A couple married for 30 years are sad and worried that their sexual relationship, long a source of pleasure and sustenance, has unsatisfactory and lost. In the past two years, She has rejected his attempts to initiate sex. She complains of low sexual desire and difficulty with lubrication (arousal). He has been feeling disconnected from the relationship and hurt, not knowing how to please her.

While the specifics of the sexual problems in each of these cases are distinct, what these cases share is that the sexual problems all have psychological, relational, and physical dimensions. The problems are also causing considerable distress to both parties in the relationship, increasing conflict between and impacting on the couples' sense of themselves and optimism about their future together. When such an impasse is reached and it generates conflict and suffering and attempts at solution fail, the best strategy is to seek out professional opinion. Help is available.

Important Points to Consider When Struggling with Sexual Problems:

Sexuality and the quality of your sexual relationship is a highly complicated phenomenon that involves many distinct but overlapping factors - and they all influence each other! For instance, in the examples above, we can see that there are physical, psychological, relationship and even cultural factors that can affect sexuality. Physical factors such as hormones, blood flow, anatomical structure, medication, disease will all affect sexual response. Aging and general physical health will affect stamina and sexual response. Psychological factors such as sexual history and sexual attitude, "permission" to enjoy sexual behaviors, and what one learned about its meaning will also impact on the comfort one has in being sexual. Emotions that become associated with sexual acts such as anxiety, depression, fear, worry, guilt, disgust and shame can act to inhibit sexual response and cause constriction in the body's responsiveness and ultimately the pleasure experienced. Everyday stress and daily hassles can make it impossible to relax and be present for the sexual act. Finally, a personal history that involves sexual abuse inevitably impacts on the person's comfort in being sexual. There is much going on here!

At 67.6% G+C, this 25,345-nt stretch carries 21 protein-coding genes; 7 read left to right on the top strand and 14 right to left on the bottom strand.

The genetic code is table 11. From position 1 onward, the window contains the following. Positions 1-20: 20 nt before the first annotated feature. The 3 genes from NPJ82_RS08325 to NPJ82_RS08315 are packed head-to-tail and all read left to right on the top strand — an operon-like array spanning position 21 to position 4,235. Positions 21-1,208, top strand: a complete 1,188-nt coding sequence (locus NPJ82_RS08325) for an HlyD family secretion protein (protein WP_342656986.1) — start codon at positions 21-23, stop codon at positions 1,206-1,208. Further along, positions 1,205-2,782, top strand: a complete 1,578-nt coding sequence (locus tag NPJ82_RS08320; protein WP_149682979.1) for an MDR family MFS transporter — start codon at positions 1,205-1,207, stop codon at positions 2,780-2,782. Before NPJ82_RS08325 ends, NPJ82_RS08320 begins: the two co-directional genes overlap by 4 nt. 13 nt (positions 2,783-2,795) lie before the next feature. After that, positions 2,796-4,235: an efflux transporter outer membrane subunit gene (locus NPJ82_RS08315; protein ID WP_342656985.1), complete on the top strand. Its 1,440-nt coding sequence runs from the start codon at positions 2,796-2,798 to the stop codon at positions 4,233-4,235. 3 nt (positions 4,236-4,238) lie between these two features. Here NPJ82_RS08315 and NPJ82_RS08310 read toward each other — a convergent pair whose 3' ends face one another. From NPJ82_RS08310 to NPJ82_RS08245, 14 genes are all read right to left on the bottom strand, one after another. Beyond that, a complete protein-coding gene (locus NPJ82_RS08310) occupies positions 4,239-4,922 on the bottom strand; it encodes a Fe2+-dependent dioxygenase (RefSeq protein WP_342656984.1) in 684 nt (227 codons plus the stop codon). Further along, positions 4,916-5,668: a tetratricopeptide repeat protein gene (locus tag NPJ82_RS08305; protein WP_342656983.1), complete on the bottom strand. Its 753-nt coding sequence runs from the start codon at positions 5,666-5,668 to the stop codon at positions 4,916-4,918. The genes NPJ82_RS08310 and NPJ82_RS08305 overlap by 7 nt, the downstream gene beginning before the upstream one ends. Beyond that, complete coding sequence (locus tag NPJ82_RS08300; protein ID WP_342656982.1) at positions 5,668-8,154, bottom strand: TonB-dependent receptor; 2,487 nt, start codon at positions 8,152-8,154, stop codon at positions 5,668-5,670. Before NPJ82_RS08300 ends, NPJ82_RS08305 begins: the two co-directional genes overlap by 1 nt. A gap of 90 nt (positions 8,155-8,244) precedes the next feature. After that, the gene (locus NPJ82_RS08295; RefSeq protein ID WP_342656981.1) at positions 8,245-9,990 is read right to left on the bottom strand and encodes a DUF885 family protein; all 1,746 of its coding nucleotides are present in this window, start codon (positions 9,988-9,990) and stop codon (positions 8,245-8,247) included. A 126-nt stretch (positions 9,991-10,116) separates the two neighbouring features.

A consultation with a sex therapist can help you explore and understand exactly what the problem areas are and what needs to be the focus of treatment. It also makes sense that the evaluation includes a medical/urologic consultation in order to rule out or assess the possible physical contribution to the dysfunction (e.g. Low sexual desire, anorgasmia, erectile dysfunction early ejaculation).

Importance of the Relationship: